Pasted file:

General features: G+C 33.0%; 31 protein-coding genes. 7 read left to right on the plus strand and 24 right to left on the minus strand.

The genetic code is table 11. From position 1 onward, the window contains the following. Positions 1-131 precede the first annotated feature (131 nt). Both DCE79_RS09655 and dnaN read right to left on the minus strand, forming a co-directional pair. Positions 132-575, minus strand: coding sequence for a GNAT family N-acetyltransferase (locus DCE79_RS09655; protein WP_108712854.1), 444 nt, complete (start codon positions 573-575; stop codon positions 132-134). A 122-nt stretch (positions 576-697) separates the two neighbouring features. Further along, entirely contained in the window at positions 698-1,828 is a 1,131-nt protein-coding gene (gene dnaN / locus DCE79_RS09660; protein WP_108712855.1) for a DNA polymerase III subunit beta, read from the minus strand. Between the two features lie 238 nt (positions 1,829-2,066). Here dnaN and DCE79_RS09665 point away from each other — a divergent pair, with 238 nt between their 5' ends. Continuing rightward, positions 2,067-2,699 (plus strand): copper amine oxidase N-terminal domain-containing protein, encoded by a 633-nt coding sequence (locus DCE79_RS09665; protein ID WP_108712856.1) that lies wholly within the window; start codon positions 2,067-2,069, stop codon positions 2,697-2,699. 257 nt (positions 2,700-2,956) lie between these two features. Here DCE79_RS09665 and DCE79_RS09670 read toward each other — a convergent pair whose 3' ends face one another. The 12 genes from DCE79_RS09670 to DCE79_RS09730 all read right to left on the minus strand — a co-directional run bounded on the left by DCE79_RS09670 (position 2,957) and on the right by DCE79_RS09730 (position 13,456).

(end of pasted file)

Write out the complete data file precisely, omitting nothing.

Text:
General features: G+C 33.0%; 31 protein-coding genes. 7 read left to right on the plus strand and 24 right to left on the minus strand.

The genetic code is table 11. From position 1 onward, the window contains the following. Positions 1-131 precede the first annotated feature (131 nt). Both DCE79_RS09655 and dnaN read right to left on the minus strand, forming a co-directional pair. Positions 132-575, minus strand: coding sequence for a GNAT family N-acetyltransferase (locus DCE79_RS09655; protein WP_108712854.1), 444 nt, complete (start codon positions 573-575; stop codon positions 132-134). A 122-nt stretch (positions 576-697) separates the two neighbouring features. Further along, entirely contained in the window at positions 698-1,828 is a 1,131-nt protein-coding gene (gene dnaN / locus DCE79_RS09660; protein WP_108712855.1) for a DNA polymerase III subunit beta, read from the minus strand. Between the two features lie 238 nt (positions 1,829-2,066). Here dnaN and DCE79_RS09665 point away from each other — a divergent pair, with 238 nt between their 5' ends. Continuing rightward, positions 2,067-2,699 (plus strand): copper amine oxidase N-terminal domain-containing protein, encoded by a 633-nt coding sequence (locus DCE79_RS09665; protein ID WP_108712856.1) that lies wholly within the window; start codon positions 2,067-2,069, stop codon positions 2,697-2,699. 257 nt (positions 2,700-2,956) lie between these two features. Here DCE79_RS09665 and DCE79_RS09670 read toward each other — a convergent pair whose 3' ends face one another. The 12 genes from DCE79_RS09670 to DCE79_RS09730 all read right to left on the minus strand — a co-directional run bounded on the left by DCE79_RS09670 (position 2,957) and on the right by DCE79_RS09730 (position 13,456).